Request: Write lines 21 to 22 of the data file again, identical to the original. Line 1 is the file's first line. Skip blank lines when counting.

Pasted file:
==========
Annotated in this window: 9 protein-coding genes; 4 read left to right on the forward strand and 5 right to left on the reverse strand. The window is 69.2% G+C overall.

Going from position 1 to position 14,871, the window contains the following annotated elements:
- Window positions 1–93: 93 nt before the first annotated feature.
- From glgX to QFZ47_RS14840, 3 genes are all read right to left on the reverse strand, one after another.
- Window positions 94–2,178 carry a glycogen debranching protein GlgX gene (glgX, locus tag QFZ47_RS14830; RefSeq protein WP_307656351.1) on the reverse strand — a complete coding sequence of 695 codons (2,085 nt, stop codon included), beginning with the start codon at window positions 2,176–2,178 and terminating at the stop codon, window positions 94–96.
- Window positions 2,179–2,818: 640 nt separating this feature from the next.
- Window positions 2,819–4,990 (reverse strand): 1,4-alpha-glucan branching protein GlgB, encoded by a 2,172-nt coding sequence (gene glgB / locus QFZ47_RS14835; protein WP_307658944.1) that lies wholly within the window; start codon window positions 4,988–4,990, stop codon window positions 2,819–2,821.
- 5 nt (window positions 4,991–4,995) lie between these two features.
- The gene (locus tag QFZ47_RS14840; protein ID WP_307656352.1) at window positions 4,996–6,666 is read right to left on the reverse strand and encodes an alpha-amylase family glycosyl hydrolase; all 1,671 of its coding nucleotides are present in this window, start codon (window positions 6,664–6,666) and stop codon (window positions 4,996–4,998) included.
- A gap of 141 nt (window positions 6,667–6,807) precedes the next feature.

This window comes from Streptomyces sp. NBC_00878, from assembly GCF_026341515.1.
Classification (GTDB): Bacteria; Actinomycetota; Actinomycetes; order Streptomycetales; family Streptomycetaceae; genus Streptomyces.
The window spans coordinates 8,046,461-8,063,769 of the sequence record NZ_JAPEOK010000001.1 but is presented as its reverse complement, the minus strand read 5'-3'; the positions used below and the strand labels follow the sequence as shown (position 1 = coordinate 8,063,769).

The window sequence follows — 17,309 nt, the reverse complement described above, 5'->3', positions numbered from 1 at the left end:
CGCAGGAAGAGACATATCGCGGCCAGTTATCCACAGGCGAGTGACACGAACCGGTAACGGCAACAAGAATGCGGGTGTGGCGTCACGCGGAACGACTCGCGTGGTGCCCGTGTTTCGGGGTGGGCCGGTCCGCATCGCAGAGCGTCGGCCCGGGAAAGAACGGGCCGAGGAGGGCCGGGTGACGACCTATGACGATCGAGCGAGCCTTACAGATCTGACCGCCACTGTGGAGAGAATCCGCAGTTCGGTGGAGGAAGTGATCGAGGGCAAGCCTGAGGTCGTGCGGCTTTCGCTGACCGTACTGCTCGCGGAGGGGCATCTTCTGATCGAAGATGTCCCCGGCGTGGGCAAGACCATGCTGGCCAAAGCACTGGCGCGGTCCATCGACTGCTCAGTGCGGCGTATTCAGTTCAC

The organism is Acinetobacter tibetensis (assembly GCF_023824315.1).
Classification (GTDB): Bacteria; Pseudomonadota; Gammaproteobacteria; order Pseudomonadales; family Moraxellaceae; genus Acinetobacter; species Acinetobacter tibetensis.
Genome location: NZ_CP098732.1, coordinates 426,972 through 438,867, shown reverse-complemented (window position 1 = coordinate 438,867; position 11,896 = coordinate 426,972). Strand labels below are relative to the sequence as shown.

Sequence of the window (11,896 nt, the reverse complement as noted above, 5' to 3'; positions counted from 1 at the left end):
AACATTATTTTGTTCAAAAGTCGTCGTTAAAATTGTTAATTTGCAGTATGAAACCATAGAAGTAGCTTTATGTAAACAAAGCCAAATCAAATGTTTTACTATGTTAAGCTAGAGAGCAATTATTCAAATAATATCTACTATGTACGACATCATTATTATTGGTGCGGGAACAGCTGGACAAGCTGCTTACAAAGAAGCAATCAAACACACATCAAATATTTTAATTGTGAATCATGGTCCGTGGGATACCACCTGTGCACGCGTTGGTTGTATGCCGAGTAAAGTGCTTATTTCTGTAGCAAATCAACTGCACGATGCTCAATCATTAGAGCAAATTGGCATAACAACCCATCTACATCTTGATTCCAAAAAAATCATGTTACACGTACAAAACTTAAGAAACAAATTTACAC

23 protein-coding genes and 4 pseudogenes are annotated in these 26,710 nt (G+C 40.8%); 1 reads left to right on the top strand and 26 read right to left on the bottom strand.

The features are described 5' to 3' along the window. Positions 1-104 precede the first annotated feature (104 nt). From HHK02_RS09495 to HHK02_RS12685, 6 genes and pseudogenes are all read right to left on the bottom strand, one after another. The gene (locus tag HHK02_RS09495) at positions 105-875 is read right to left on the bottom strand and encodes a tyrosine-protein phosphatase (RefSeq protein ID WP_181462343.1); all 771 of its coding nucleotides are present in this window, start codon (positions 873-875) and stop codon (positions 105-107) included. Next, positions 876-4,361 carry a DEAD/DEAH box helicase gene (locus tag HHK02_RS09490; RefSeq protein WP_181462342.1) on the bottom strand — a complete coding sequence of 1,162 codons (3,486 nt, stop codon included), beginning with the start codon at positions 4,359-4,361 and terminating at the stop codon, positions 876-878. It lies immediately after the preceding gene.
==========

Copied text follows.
23 protein-coding genes and 4 pseudogenes are annotated in these 26,710 nt (G+C 40.8%); 1 reads left to right on the top strand and 26 read right to left on the bottom strand.

The features are described 5' to 3' along the window. Positions 1-104 precede the first annotated feature (104 nt). From HHK02_RS09495 to HHK02_RS12685, 6 genes and pseudogenes are all read right to left on the bottom strand, one after another. The gene (locus tag HHK02_RS09495) at positions 105-875 is read right to left on the bottom strand and encodes a tyrosine-protein phosphatase (RefSeq protein ID WP_181462343.1); all 771 of its coding nucleotides are present in this window, start codon (positions 873-875) and stop codon (positions 105-107) included. Next, positions 876-4,361 carry a DEAD/DEAH box helicase gene (locus tag HHK02_RS09490; RefSeq protein WP_181462342.1) on the bottom strand — a complete coding sequence of 1,162 codons (3,486 nt, stop codon included), beginning with the start codon at positions 4,359-4,361 and terminating at the stop codon, positions 876-878. It lies immediately after the preceding gene.